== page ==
Q: Sebastien, certainly you have a good run of luck here. Well-known in racing: Nothing is as easy as it looks. What have been the one or two major adjustments you've didn't compared to '03 that you've done this year?
SEBASTIEN BOURDAIS: Well, I think I said we really improved the general street course setup over the winter. We applied kind of a different philosophy. The setup actually we have here is really, really, really close to what we had in Long Beach, so I'm really glad of that because that means we're not going to get lost in any kind of, you know, guessing process which is really confusing for a team.
When I showed up in Newman/Haas Racing, they were really able to give us and provide us some very good cars, but we had like 10 setups going on. And right now I'm really glad that we've achieved something, a very strong baseline that we know to work around and make it better on every racetrack. That's probably the biggest part of the success we have right now, both Bruno and I.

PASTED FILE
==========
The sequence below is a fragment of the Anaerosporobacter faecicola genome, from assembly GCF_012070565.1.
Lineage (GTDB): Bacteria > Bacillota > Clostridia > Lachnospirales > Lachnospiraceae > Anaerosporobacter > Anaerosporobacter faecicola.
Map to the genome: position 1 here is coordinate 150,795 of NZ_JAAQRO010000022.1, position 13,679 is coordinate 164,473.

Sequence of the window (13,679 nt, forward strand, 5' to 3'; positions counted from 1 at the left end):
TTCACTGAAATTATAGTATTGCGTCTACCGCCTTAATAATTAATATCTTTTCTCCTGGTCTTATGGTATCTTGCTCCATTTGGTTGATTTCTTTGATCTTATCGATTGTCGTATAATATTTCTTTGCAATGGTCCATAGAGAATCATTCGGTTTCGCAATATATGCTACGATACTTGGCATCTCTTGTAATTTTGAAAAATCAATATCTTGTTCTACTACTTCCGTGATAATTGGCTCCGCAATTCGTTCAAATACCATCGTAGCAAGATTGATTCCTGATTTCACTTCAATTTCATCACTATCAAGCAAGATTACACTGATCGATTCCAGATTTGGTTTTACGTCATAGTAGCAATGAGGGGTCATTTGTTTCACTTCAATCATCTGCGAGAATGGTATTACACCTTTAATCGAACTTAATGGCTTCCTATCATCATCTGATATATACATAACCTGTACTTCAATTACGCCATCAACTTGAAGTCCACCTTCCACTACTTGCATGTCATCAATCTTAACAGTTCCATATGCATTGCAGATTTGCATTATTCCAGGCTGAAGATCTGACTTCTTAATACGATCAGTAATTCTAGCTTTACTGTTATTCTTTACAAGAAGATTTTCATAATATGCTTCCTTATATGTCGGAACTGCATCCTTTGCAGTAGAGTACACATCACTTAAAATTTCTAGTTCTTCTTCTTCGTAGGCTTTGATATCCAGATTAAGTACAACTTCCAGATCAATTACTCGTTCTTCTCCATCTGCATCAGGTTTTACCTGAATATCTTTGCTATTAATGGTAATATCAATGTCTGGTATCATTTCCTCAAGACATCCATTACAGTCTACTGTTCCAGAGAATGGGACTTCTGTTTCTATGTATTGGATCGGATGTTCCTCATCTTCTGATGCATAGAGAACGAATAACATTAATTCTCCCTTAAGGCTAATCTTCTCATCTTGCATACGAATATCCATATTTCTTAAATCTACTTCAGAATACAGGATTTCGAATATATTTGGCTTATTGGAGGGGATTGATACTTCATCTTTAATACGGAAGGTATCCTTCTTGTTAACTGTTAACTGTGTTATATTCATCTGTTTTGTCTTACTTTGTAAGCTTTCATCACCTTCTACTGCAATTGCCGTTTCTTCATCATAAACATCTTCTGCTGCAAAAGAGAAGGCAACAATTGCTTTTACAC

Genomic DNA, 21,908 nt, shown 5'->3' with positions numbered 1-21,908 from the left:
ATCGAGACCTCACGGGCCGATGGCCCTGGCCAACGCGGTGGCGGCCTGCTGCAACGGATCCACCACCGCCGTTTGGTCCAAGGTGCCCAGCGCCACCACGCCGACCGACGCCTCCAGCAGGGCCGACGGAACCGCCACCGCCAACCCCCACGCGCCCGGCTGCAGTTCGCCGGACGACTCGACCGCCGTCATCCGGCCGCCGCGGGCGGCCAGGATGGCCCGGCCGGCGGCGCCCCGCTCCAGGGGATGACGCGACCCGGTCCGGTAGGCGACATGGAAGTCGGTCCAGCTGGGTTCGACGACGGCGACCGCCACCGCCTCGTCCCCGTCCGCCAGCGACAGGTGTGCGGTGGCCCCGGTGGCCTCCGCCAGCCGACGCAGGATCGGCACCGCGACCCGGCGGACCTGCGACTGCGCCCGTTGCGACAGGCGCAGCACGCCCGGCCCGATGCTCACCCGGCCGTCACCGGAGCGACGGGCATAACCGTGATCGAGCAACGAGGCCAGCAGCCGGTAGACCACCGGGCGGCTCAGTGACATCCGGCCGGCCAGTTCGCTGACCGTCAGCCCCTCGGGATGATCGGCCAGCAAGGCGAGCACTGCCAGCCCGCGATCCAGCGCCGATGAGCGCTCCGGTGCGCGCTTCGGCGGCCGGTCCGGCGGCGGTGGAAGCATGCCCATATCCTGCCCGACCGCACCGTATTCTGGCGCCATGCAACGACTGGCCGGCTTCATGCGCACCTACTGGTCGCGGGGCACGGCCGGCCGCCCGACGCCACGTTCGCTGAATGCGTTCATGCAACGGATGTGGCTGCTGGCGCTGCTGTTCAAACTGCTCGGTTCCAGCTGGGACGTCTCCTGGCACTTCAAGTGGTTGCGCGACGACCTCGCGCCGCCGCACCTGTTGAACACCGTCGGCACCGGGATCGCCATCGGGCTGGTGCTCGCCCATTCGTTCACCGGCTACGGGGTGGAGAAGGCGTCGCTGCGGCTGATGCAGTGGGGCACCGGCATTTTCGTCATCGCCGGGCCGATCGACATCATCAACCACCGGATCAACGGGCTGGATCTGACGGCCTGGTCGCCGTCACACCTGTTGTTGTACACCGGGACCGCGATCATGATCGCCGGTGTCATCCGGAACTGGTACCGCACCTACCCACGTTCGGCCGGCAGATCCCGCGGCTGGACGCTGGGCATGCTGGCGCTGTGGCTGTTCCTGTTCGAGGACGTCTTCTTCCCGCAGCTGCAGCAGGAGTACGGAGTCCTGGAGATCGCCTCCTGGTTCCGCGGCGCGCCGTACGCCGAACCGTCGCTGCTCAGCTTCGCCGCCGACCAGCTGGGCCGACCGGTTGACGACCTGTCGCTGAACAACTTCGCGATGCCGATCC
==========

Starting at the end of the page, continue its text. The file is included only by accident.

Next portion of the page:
Q: All three of you, what do you each think of the 'push to pass' experiment and would you make any changes to the amount of time you have a 'push to pass'?
PATRICK CARPENTIER: To me it was fantastic. Some guys use it early on, some guys save it for the end. It's really different. I think that's why for sure there's a bit more crashes or guys that get together I think because of that, because it gives us the opportunity to make a pass, where normally it might not. It's not a lot, but it's enough to succeed making that pass or to keep from getting passed. To me it's a fantastic thing. It just makes the races more exciting.
SEBASTIEN BOURDAIS: I guess you've seen a lot of passing. That's just a result of that. Guys see opportunities because they can have a small advantage over the other guy. That's good enough to make a pass. I think, you know, Jimmy showed how good it was.